Lots of folks were interested in how to get involved or how to start actions in their own town. Luckily, we had several zines on how to organize marches, etc., as well as a stack of zines explaining affinity groups. Here’s hoping our action resulted in more people joining us in the street. To wrap everything up, below we’ve broken down all the numbers (if you’re the wonky kind of anarchist who enjoys that sort of thing…). All numbers are rough estimates, on the conservative side.
$1000: Amount in USD of food given away. All food was dumpstered or expropriated from gentrifying chains.
15: Number of meaningful interactions and discussions lasting over 5 minutes
25: Number of positive interactions involving some sort of praise of anarchists
100+: Number of positive interactions involving individual taking food
100+: Number of positive interactions involving individual taking zines
4: Number of negative interactions with individual expressing anti-anarchist sentiments
Stanwood, Michigan (USA): Demonstration at Nestle’s Ice Mountain bottling plant in hometown of Marius Mason
Lake Effect EF! demonstrated at Nestle’s Ice Mountain bottling plant on June 11 in Stanwood MI, the hometown of Marius Mason. Marius had organized with Sweetwater Alliance against Nestle’s bottling plant and waterwells in Mecosta County, as well as the water shut offs in Detroit in the early 2000’s.
Nestle is currently seeking a permit to increase their withdrawal at White Pine Springs Well #101 from 250 gallons per minute to 400 gallons per minute. Additionally water shutoffs continue in Detroit with 19,000 residents currently losing their access to water. Bottled water has been utilized as a false solution to the Flint Water Crisis. Rather than being solutions, privatization and water table depletion will only continue to create more ecological and social problems.
We stand in solidarity with Marius and all long term anarchist prisoners. UNTIL ALL ARE FREE!
Tampere (Finland): Solidarity for June 11th
Thessaloniki (Greece): Placement of incendiary device
We perceive anarchist and antiauthoritarian spaces as structures in which we organize struggles and live collective moments outside the authoritarian relations that the State and capitalism would like to impose on us daily.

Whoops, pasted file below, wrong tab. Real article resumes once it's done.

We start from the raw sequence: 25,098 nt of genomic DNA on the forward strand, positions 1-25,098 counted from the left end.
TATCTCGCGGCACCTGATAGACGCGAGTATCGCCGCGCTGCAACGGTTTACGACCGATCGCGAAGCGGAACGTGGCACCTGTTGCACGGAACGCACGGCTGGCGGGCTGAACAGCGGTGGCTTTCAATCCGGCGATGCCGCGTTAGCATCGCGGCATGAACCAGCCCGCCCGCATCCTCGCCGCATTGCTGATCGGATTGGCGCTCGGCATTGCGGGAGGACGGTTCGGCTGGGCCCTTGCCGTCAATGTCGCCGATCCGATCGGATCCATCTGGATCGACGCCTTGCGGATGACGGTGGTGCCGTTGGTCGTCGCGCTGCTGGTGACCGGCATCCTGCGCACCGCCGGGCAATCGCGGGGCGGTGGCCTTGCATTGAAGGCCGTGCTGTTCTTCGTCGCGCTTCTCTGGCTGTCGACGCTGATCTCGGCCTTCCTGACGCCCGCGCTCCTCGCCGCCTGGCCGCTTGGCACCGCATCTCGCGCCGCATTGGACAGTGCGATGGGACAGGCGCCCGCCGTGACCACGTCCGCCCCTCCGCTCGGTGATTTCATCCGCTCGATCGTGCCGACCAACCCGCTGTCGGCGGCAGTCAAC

Lately, the State has carried out various attacks against squats and hangouts in Athens, Thessaloniki, Agrinio and Larissa.
In response to these attacks, during the night of 11th to 12th June 2017, we placed an incendiary device in a van belonging to AKTOR company on Makedonikis Amynis Street in Thessaloniki.
We know that this company constructs the enemy’s structures, such as the Skouries mine in the Halkidiki Peninsula, that destroys the earth for the benefit of capitalists, or the Thessaloniki metro, intended to support and strengthen the flow of capital.
We chose June 11th, international day of solidarity with anarchist prisoners facing long sentences, to express our solidarity with all captive comrades worldwide.
Fire to all prison cells.
Death to the State and Capital.
Direct action for anarchy.
ASHEVILLE, NORTH CAROLINA (USA)
Vegan cookout, presentations, and movie showing
AUSTIN, TEXAS (USA)
Fundraiser, live music, silkscreening
BLOOMINGTON, INDIANA (USA)
Anarchist reading group The Sun Still Rises by CCF
Screening of Sacco & Vanzetti & letter writing
Anarchist picnic & music
Film Screening of Chasseur de Skins
BROOKLYN, NEW YORK (USA)
Political Prisoner letter writing Dinner
BUENOS AIRES (ARGENTINA)
Almuerzo fraterno por lxs presxs anarquistas de large condena
CHICAGO, ILLINOIS (USA)
Letter writing party
CHICO, CALIFORNIA (USA)
Benefit screening of If a Tree Falls
CINCINNATI, OHIO (USA)
Goth/punx party! in solidarity with Anarchist Prisoners
COLUMBUS, OHIO (USA)
Listening party and potluck
DENTON, TEXAS (USA)
Fight Toxic Prisons 2017 Convergence
Vegan ice cream brunch to support anarchist prisoners
HOUSTON, TEXAS (USA)
Film showing and dinner
HUNTINGTON, WEST VIRGINIA (USA)
Punk show for June 11th
LAKE WORTH, FLORIDA (USA)
Film screening & fundraiser
LIVE OAK, FLORIDA (USA)
Solidarity rally at Suwannee Correctional
Action at Flinders Street Station
MINNEAPOLIS, MINNESOTA (USA)
Letter writing, potluck, and movie screening
MONTPELIER, VERMONT (USA)
Potluck & letter writing
OAKLAND, CALIFORNIA (USA)
Potluck & letter writing
OLYMPIA, WASHINGTON (USA)
Sing Me Home: Album Release and Benefit Show
OMAHA, NEBRASKA (USA)
Fundraiser for anarchist prisoners
PHILADELPHIA, PENNSYLVANIA (USA)
All you can eat vegan cookout
PITTSBURGH, PENNSYLVANIA (USA)
March & picnic
PORTLAND, OREGON (USA)
Call for Community Food Distribution
RUTLAND, OHIO (USA)
Musical lunch-in with songs by Marius
TORONTO, ONTARIO (CANADA)
Letter writing & movie screenings
YPSILANTI, MICHIGAN (USA)
Street party & benefit concert